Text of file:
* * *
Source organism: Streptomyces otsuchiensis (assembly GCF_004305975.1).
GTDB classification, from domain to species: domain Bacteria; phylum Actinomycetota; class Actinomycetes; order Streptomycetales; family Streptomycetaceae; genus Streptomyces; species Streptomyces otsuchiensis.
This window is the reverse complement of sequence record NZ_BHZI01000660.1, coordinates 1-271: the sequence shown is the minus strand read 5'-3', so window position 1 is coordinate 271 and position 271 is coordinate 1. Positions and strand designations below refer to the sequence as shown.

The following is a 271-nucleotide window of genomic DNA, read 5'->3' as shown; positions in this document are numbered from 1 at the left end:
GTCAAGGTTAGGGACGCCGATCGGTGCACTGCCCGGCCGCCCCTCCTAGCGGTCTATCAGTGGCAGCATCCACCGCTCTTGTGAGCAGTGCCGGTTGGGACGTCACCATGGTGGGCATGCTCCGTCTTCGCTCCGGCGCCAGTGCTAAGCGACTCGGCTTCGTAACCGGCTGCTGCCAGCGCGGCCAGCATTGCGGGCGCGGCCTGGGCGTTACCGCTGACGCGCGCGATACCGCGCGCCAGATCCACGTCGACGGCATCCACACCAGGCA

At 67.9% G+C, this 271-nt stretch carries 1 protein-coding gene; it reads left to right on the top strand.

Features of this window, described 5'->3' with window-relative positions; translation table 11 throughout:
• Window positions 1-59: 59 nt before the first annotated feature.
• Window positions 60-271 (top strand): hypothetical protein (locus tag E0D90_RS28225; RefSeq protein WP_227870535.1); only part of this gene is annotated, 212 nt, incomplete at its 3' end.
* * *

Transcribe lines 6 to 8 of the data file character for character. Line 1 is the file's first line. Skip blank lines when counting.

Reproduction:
At 67.9% G+C, this 271-nt stretch carries 1 protein-coding gene; it reads left to right on the top strand.

Features of this window, described 5'->3' with window-relative positions; translation table 11 throughout:
• Window positions 1-59: 59 nt before the first annotated feature.